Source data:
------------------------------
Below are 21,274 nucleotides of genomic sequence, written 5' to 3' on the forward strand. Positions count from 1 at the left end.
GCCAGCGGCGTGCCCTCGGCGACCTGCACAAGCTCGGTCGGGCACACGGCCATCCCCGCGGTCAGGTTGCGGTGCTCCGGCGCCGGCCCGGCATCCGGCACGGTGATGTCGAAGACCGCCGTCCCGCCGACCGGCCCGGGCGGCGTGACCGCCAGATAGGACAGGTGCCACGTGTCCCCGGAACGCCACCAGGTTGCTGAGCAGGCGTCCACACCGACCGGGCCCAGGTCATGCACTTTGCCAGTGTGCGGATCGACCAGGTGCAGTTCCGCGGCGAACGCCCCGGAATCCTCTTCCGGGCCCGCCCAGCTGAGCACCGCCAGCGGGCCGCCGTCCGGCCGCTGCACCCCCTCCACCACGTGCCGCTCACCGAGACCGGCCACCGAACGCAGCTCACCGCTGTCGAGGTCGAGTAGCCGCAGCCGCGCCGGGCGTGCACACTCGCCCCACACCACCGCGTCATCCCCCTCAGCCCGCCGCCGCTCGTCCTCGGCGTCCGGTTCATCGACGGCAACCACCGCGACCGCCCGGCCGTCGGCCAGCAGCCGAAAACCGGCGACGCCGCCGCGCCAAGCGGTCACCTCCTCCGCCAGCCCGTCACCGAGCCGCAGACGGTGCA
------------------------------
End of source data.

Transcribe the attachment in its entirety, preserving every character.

Below are 21,274 nucleotides of genomic sequence, written 5' to 3' on the forward strand. Positions count from 1 at the left end.
GCCAGCGGCGTGCCCTCGGCGACCTGCACAAGCTCGGTCGGGCACACGGCCATCCCCGCGGTCAGGTTGCGGTGCTCCGGCGCCGGCCCGGCATCCGGCACGGTGATGTCGAAGACCGCCGTCCCGCCGACCGGCCCGGGCGGCGTGACCGCCAGATAGGACAGGTGCCACGTGTCCCCGGAACGCCACCAGGTTGCTGAGCAGGCGTCCACACCGACCGGGCCCAGGTCATGCACTTTGCCAGTGTGCGGATCGACCAGGTGCAGTTCCGCGGCGAACGCCCCGGAATCCTCTTCCGGGCCCGCCCAGCTGAGCACCGCCAGCGGGCCGCCGTCCGGCCGCTGCACCCCCTCCACCACGTGCCGCTCACCGAGACCGGCCACCGAACGCAGCTCACCGCTGTCGAGGTCGAGTAGCCGCAGCCGCGCCGGGCGTGCACACTCGCCCCACACCACCGCGTCATCCCCCTCAGCCCGCCGCCGCTCGTCCTCGGCGTCCGGTTCATCGACGGCAACCACCGCGACCGCCCGGCCGTCGGCCAGCAGCCGAAAACCGGCGACGCCGCCGCGCCAAGCGGTCACCTCCTCCGCCAGCCCGTCACCGAGCCGCAGACGGTGCA